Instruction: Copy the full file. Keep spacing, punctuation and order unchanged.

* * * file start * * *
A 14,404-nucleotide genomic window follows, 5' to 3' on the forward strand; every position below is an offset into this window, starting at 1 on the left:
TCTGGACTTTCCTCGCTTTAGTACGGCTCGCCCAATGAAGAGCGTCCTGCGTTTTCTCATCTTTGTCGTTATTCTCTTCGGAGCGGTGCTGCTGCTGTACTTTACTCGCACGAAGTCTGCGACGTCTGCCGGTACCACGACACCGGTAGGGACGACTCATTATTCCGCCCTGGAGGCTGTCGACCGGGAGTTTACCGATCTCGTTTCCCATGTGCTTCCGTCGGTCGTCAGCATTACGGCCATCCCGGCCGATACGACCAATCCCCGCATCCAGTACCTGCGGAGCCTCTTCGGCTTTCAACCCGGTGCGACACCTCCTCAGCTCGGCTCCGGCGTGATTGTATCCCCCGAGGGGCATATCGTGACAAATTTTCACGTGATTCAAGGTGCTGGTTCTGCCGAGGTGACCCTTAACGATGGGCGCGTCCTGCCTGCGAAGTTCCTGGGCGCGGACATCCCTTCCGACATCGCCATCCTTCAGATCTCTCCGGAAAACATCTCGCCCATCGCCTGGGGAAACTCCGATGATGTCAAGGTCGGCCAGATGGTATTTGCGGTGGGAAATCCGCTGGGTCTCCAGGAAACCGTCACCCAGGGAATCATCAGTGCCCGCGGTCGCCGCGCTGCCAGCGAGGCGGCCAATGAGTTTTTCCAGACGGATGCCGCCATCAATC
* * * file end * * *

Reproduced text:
A 14,404-nucleotide genomic window follows, 5' to 3' on the forward strand; every position below is an offset into this window, starting at 1 on the left:
TCTGGACTTTCCTCGCTTTAGTACGGCTCGCCCAATGAAGAGCGTCCTGCGTTTTCTCATCTTTGTCGTTATTCTCTTCGGAGCGGTGCTGCTGCTGTACTTTACTCGCACGAAGTCTGCGACGTCTGCCGGTACCACGACACCGGTAGGGACGACTCATTATTCCGCCCTGGAGGCTGTCGACCGGGAGTTTACCGATCTCGTTTCCCATGTGCTTCCGTCGGTCGTCAGCATTACGGCCATCCCGGCCGATACGACCAATCCCCGCATCCAGTACCTGCGGAGCCTCTTCGGCTTTCAACCCGGTGCGACACCTCCTCAGCTCGGCTCCGGCGTGATTGTATCCCCCGAGGGGCATATCGTGACAAATTTTCACGTGATTCAAGGTGCTGGTTCTGCCGAGGTGACCCTTAACGATGGGCGCGTCCTGCCTGCGAAGTTCCTGGGCGCGGACATCCCTTCCGACATCGCCATCCTTCAGATCTCTCCGGAAAACATCTCGCCCATCGCCTGGGGAAACTCCGATGATGTCAAGGTCGGCCAGATGGTATTTGCGGTGGGAAATCCGCTGGGTCTCCAGGAAACCGTCACCCAGGGAATCATCAGTGCCCGCGGTCGCCGCGCTGCCAGCGAGGCGGCCAATGAGTTTTTCCAGACGGATGCCGCCATCAATC